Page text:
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City dampens Monsoon's faith in Fusion

Struggling high street chain Monsoon is pinning its hopes on trend-led collection Fusion to help lift falling sales, after posting a profit warning this week.

A spokesman for the retailer said chairman Peter Simon was disappointed with the chain's recent performance, after it warned that profits would fall below expectations for the year to May 26, at between £46 million and £50m.

The spokesman said Fusion was a good example of a better-performing part of the retailer's portfolio and would play a key role in how it planned to "mitigate the effects of the difficult trading environment".

"It is cheaper, targets a different audience and offers a more tailored look," he said, adding that there were plans to expand the collection.

Fusion launched in 48 Monsoon stores last September in a bid to retain the younger shoppers attracted during the boho-chic trend of spring 05. The range doubled its distribution to an extra 50 shops earlier this month.

But City analysts said they were unconvinced that Fusion would help to rescue Monsoon. Investec analyst Mark Charnock said: "Monsoon was fortunate to be so on-trend for a year or two around 2005, but now we're seeing the unwinding of that. Leopards can't change their spots - not that quickly anyway."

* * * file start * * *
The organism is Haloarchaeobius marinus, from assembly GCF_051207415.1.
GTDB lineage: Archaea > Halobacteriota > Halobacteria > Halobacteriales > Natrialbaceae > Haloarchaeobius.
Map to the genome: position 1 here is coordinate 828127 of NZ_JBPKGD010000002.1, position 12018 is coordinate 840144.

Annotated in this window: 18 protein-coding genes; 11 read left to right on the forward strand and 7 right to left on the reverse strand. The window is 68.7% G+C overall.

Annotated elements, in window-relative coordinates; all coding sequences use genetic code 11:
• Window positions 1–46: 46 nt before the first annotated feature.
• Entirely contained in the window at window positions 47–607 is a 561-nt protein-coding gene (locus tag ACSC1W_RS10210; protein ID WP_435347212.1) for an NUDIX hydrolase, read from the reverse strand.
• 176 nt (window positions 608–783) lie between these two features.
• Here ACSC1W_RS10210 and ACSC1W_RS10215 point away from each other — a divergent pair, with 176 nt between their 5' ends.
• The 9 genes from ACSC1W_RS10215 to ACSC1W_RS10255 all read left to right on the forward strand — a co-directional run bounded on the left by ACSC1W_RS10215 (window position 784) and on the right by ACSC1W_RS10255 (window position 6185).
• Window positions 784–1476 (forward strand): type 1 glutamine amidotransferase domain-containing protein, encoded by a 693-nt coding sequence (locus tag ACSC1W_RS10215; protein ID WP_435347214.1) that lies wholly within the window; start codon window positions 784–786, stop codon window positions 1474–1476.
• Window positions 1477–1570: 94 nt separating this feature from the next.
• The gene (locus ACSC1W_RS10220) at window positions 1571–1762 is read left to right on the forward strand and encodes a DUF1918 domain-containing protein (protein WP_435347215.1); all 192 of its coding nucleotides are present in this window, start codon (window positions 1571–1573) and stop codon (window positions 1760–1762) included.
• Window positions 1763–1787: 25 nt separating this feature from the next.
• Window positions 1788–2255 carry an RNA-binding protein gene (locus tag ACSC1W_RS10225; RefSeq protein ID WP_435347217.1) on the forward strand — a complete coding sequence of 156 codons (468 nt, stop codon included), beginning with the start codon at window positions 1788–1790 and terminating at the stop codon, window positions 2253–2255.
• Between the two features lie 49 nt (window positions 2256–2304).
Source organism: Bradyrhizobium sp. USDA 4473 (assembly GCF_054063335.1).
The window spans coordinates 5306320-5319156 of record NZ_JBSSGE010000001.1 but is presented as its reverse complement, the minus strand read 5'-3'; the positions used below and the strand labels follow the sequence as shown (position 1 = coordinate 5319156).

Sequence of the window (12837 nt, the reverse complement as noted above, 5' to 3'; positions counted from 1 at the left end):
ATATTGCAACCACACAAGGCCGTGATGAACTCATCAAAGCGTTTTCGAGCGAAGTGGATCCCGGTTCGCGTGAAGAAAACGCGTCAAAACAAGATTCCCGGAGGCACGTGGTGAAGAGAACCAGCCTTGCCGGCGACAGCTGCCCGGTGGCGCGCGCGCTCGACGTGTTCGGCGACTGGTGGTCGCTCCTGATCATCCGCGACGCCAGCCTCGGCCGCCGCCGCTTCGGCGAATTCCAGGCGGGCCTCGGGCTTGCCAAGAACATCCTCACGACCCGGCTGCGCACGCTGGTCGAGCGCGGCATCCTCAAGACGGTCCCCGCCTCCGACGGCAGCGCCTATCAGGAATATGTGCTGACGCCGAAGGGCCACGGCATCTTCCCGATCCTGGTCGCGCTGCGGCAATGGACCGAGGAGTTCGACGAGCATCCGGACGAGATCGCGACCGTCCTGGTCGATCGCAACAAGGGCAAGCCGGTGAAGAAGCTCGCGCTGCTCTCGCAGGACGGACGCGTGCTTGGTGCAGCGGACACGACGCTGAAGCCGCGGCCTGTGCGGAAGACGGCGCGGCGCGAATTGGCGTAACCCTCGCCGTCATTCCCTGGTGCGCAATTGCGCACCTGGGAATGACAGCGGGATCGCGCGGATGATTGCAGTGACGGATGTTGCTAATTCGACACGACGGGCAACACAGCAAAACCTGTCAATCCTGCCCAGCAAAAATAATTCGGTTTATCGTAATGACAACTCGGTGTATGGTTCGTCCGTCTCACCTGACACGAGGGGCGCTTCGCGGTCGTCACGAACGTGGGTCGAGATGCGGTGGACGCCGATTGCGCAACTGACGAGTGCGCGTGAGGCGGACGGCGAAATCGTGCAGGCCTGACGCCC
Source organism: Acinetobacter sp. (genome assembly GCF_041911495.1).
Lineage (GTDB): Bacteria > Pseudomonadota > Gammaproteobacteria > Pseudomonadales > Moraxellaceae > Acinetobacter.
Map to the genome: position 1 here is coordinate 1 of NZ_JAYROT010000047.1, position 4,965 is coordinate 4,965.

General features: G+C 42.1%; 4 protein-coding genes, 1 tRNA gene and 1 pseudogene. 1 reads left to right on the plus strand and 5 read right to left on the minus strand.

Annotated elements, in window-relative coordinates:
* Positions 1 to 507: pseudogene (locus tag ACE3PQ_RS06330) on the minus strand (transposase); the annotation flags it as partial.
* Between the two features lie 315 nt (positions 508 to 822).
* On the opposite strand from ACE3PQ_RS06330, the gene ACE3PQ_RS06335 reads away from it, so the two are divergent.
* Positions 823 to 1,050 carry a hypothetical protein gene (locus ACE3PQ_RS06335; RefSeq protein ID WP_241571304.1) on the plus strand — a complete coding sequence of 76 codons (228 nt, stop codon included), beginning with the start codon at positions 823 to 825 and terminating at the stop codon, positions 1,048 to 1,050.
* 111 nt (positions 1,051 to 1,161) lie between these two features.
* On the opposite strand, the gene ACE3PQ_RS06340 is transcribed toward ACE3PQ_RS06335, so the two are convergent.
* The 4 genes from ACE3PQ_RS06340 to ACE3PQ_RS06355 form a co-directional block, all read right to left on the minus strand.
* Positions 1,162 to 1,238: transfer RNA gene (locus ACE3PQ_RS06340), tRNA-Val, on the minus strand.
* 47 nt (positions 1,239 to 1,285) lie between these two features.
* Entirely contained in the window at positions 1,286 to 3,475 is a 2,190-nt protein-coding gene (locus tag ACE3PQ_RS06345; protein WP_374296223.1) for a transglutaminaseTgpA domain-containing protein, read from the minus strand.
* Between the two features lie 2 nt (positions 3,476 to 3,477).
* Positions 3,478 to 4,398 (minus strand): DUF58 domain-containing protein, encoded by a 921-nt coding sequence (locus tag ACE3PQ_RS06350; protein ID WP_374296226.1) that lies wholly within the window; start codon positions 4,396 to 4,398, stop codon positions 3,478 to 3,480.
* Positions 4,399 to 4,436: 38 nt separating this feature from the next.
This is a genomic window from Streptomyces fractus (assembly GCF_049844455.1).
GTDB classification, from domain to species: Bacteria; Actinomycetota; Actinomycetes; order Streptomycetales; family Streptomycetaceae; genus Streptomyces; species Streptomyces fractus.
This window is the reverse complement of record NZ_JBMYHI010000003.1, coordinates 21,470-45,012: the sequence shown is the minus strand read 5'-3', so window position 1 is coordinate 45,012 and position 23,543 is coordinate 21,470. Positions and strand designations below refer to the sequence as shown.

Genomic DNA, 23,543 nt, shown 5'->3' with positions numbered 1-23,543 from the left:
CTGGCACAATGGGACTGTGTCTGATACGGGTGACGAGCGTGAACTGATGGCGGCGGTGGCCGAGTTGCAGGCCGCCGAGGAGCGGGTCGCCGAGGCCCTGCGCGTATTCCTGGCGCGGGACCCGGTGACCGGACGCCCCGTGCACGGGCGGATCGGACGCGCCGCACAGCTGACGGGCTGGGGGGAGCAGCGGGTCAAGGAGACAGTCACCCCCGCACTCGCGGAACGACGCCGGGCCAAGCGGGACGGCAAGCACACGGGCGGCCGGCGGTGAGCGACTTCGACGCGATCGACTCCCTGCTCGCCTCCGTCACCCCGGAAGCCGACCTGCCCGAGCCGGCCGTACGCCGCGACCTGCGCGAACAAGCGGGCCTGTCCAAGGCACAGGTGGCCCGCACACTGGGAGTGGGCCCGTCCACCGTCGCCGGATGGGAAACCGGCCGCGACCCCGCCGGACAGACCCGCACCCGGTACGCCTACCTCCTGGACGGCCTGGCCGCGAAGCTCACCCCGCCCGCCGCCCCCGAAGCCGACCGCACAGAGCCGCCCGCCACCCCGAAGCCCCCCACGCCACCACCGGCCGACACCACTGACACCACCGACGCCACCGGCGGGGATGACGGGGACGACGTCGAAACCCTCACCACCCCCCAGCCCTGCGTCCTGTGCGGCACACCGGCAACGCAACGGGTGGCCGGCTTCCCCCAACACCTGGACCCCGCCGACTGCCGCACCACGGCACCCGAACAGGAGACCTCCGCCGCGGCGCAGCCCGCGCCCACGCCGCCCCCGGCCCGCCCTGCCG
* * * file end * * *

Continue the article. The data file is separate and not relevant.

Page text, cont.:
Teather & Greenwood analyst Rhys Williams dismissed Monsoon's optimism. "How can Monsoon be confident about spring lines when they are already in stores and February's figures are down?" he said. "New collections are introduced in February, so trading should be on the up."

Monsoon said it had incurred additional costs and suffered disruption to supply following its move to a new distribution centre.


Figures for six months to November 25 2006

- Like-for-like sales decreased by 6%, against a rise of 4% last year

- Pre-tax profit down 5% to £24.2m, compared with £25.5m last year

- Like-for-like sales in the eight weeks to 20 January down 8%, against a rise of 5% last year

- Pre-tax profits for the year to May 26 are set to be below current analysts' forecasts and in the range of £46 million to £50m.

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